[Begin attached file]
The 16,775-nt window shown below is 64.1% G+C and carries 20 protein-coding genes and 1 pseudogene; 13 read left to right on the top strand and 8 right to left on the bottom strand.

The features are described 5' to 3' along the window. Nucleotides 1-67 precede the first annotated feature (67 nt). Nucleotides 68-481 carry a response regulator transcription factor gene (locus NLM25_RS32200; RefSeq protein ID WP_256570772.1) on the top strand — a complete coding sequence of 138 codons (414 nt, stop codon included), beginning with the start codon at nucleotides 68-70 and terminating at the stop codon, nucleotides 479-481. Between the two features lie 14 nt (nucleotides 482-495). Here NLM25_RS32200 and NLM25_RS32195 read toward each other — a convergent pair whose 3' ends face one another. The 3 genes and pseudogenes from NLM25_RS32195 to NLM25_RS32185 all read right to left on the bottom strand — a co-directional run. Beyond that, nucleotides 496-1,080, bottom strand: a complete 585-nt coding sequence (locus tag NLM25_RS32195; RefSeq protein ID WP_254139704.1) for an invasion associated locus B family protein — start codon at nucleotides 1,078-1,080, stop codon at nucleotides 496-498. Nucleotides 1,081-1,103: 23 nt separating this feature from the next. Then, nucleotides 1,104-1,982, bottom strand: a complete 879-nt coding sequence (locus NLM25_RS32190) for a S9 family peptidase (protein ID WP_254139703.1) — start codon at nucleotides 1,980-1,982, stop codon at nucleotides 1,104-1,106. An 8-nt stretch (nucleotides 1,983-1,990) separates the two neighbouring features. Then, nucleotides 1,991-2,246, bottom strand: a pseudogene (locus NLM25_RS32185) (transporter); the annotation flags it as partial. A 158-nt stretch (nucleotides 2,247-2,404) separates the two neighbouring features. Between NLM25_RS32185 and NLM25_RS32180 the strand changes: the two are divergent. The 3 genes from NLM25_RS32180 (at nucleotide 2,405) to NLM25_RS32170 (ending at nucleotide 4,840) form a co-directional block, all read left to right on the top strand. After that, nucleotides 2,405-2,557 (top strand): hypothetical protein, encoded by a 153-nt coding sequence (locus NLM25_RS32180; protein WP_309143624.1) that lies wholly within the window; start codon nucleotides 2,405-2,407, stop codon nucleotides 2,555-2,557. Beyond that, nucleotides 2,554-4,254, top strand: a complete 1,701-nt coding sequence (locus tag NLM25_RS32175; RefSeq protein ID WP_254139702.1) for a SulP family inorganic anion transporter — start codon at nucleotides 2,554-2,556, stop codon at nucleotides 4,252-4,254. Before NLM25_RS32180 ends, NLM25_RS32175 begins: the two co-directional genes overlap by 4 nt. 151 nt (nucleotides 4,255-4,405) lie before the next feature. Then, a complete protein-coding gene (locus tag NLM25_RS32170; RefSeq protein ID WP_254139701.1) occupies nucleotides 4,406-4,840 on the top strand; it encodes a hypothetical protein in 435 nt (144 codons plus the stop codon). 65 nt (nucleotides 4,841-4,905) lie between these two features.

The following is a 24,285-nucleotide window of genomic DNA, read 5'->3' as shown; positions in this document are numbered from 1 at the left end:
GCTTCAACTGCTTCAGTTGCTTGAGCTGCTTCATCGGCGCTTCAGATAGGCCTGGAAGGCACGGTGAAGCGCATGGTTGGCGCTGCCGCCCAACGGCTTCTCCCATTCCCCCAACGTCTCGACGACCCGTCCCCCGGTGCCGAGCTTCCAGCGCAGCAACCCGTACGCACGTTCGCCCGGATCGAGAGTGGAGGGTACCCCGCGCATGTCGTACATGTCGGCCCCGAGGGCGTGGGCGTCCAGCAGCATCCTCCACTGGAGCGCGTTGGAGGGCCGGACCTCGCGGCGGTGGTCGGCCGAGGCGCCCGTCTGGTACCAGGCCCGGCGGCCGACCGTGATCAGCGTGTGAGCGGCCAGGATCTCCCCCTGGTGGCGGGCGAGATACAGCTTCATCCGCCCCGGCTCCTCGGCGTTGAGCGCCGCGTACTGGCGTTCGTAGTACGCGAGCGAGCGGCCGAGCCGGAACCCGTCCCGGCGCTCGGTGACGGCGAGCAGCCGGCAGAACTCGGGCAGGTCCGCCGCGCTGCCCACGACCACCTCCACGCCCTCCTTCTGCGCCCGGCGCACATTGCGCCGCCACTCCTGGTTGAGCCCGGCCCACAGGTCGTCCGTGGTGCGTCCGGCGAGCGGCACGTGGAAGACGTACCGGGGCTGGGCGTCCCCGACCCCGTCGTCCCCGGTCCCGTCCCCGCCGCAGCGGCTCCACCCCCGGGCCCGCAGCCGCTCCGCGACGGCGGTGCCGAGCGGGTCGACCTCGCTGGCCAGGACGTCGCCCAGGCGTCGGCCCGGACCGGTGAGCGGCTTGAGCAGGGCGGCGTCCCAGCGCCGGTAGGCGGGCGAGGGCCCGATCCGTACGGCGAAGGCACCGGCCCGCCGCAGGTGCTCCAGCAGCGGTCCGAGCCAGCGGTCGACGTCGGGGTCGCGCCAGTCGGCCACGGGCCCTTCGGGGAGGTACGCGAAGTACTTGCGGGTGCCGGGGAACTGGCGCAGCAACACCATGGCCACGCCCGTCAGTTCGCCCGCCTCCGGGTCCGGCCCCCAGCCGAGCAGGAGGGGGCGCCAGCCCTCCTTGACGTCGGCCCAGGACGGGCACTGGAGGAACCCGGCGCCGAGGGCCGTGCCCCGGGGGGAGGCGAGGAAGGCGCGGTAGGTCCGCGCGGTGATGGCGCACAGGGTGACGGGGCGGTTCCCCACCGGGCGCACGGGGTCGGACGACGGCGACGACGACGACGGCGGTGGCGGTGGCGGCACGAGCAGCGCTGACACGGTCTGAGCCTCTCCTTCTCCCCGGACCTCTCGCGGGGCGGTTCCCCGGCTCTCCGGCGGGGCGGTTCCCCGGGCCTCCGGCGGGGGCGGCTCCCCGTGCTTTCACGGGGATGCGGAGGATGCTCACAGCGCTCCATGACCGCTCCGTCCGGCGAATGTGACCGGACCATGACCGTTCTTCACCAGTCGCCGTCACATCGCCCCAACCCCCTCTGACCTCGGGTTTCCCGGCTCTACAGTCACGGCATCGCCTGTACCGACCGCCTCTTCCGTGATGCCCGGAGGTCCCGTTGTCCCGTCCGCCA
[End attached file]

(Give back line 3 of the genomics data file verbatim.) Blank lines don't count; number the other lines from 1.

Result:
The following is a 24,285-nucleotide window of genomic DNA, read 5'->3' as shown; positions in this document are numbered from 1 at the left end: